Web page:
Across Chicago, fans flock to Bulls and Bears games if affluent enough to afford tickets. Where baseball is concerned, the Cubs are the stuff of corporate club seats and young professionals living life in Wrigleyville. Conversely, the White Sox speak to the city’s South Side, more known by comparison for a blue-collar work ethic and adverse living conditions. When Googling ‘South Side of Chicago,’ the next suggested search term is ‘crime.’
Since starting League of Leaders, Anderson has been praised for his ability to empower local youth through resources, advocacy, and harm reduction. A two-time All-Star, lucky No. 7 post highlight reels soundtracked by the late King Von while tweeting motivational messages akin to those seen on the feeds of Ja Morant and Lil Baby.
It’s not an act or script; it’s simply a franchise finding a star player that embodies electric play on the field with a cultural cachet off of it.
Because of his image and athleticism, the local youth has a link to America’s game that most markets miss out on.
“It’s been different,” Anderson said of the unique connection. “A lot of kids have been coming out and enjoying the games. To be able to see someone so relatable makes it a lot more cool.”
Famous for bat flips and clubhouse celebrations, Anderson aims to leave it all on the field while still meaningfully depicting who he is off of it. “I just try to give them a show,” he said. “If they come to see me play, why not play as hard as I can?”
Despite rehabbing a torn hand ligament, Anderson packed the AceBounce venue with famous faces ranging from Bo Jackson to Shermann Dilla Thomas.
Both the two-sport superstar and urban historian have carefully honed insights on just how the city reveres its athletes and just how much giving back matters to the local youth. Years ago, Derrick Rose revealed that his fanfare for Michael Jordan growing up was as much about his airborne accolades as it was the fact the Bulls games brought the South Side inside to stop the shooting outside.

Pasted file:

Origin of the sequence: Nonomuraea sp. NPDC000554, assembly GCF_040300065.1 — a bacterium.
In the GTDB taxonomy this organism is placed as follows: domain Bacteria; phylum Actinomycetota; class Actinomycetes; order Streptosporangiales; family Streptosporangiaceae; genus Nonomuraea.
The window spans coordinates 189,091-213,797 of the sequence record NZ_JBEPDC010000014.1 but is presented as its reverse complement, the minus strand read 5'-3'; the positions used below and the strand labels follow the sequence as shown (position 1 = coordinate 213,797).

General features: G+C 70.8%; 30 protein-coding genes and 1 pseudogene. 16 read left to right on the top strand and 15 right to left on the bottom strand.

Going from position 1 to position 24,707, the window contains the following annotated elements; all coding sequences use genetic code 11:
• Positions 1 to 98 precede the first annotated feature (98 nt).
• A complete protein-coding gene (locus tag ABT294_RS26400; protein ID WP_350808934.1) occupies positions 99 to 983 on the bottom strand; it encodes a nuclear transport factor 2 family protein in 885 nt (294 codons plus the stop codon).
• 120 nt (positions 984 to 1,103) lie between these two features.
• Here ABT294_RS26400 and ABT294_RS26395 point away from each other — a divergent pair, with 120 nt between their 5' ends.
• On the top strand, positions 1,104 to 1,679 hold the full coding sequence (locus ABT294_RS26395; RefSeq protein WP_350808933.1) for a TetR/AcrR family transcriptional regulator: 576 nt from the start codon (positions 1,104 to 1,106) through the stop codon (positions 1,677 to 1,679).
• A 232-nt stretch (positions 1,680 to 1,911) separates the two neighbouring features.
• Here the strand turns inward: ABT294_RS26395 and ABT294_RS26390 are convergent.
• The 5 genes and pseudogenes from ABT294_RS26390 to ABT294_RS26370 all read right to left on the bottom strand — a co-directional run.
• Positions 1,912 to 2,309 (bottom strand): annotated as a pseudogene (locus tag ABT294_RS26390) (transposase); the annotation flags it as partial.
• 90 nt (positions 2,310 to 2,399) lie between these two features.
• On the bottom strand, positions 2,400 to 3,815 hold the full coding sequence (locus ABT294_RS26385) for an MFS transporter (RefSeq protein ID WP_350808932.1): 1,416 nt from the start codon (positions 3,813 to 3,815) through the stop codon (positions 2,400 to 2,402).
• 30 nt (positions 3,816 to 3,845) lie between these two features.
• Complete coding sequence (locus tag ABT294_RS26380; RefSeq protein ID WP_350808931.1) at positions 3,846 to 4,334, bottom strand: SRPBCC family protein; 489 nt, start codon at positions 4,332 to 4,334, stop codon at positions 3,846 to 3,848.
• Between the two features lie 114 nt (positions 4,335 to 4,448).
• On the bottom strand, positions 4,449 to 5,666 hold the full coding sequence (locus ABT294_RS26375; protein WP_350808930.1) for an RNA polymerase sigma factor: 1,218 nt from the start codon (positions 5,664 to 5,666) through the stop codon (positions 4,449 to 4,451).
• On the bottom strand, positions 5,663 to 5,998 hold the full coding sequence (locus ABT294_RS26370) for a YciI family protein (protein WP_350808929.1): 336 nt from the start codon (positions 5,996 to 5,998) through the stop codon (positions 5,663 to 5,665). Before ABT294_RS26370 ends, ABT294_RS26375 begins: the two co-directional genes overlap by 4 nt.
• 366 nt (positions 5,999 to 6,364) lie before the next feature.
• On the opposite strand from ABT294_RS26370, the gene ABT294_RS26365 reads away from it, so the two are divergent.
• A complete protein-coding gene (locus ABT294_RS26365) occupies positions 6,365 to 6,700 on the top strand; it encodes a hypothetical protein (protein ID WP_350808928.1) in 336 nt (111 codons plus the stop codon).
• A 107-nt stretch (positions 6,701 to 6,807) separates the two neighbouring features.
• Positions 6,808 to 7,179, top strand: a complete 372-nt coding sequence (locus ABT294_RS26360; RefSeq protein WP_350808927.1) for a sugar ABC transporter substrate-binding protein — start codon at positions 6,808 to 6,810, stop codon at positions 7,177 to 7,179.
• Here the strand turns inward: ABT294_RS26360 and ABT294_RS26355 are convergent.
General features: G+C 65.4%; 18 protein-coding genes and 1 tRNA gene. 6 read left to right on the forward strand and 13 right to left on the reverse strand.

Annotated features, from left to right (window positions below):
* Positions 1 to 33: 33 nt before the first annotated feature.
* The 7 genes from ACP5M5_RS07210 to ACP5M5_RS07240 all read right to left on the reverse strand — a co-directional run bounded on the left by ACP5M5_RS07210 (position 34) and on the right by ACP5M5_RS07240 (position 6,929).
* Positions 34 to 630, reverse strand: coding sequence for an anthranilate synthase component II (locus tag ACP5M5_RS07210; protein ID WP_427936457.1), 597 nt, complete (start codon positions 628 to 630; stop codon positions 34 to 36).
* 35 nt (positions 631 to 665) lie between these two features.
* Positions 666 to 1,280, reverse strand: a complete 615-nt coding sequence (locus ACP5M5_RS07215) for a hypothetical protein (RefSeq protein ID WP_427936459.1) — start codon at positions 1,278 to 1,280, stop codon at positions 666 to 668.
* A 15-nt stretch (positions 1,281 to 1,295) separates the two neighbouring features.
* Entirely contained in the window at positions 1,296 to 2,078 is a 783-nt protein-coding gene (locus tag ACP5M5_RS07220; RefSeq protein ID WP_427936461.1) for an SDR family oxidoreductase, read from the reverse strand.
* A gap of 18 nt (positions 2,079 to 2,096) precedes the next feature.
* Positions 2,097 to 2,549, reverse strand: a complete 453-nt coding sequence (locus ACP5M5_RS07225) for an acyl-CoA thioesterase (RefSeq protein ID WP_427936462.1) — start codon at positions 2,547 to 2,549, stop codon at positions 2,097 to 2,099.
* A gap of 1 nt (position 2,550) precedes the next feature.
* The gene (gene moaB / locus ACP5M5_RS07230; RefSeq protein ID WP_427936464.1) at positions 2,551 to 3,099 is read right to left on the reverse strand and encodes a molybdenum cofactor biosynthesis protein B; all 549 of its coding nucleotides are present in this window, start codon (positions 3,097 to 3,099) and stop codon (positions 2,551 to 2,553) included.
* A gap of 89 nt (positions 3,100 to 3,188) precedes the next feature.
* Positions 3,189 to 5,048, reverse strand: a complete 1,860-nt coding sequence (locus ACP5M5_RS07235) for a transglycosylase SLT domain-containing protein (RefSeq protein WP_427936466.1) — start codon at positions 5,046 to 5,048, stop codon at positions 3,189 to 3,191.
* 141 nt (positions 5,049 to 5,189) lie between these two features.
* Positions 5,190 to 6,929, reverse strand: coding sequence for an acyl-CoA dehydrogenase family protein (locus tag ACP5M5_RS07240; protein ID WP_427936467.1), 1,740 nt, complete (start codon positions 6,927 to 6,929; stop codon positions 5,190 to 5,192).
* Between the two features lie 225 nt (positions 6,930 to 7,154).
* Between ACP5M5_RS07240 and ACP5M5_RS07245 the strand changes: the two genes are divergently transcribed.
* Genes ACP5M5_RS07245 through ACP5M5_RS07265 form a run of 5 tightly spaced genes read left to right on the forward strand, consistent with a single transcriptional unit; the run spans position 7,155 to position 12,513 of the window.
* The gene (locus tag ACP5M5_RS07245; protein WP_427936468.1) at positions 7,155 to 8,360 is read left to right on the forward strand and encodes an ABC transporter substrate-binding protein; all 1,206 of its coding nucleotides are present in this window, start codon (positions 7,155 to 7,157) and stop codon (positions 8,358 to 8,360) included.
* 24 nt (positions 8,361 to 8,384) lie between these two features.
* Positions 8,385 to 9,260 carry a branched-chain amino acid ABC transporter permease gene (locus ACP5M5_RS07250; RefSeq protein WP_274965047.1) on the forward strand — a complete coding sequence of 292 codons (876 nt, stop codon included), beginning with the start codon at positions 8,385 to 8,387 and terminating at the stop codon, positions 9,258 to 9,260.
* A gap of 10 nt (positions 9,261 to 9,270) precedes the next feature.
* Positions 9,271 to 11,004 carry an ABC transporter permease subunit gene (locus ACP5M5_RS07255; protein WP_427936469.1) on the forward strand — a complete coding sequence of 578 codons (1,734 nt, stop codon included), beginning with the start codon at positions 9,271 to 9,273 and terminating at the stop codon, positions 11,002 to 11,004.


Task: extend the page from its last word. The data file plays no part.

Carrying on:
In play and in philanthropy, Anderson is making it a mission to influence and assist Chicago kids just like him. He doesn’t make a show out of it because it’s a matter of personality, not production.
“Just really tapping into the culture,” Anderson begins when explaining how he got so at home in his second home. “Being in a city that’s so relatable to where I’m from definitely makes it a lot easier to connect the dots.”
Like Anderson, many kids on the South Side dream of ascending to the NBA as an escape from circumstances, they didn’t choose. While Anderson himself didn’t choose a life on the diamond until the summer after his high school graduation, it chose him just as the city of Chicago has.
“Baseball stuck,” Anderson admits. “I wasn’t 6-foot-6 [and] going to the NBA, so I stuck with baseball.”
But even at the top of his field, he’s still aware of the stigma and barriers that make the sport inaccessible for those that grew up just like him.
“It’s expensive when you’re younger. A lot of people can’t afford it, so the start is making it easier to transport kids to games and even the equipment,” he said.
With League of Leaders, however, Anderson can forge a charitable path toward decreasing gun violence and affording opportunities for the next generations to follow in his footsteps, and with the first annual Sneaker Ball, he can elevate his passions and his personality in a way that’s utterly authentic.
Working with Nike, the White Sox, and his wife, Bria, the festivities were able to bring in backers for one specially-selected cause while keeping things fun the whole way through.
Unafraid to be himself in a sport where he’s seen as an outlier, Tim Anderson has doubled down on staying true and giving back. Because of that, he’s made a home for himself in Chicago’s South Side, where’s he revered by teammates and local youth the same. As both cities that claim him face issues on the mound and in the trenches, he’s answering the call from Tuscaloosa to Lake Michigan with equal parts athleticism and activism.
However, when asked to choose his top five favorite sneakers at his charitable gala, he softly shudders.
“That’s a tough question,” Anderson smiles.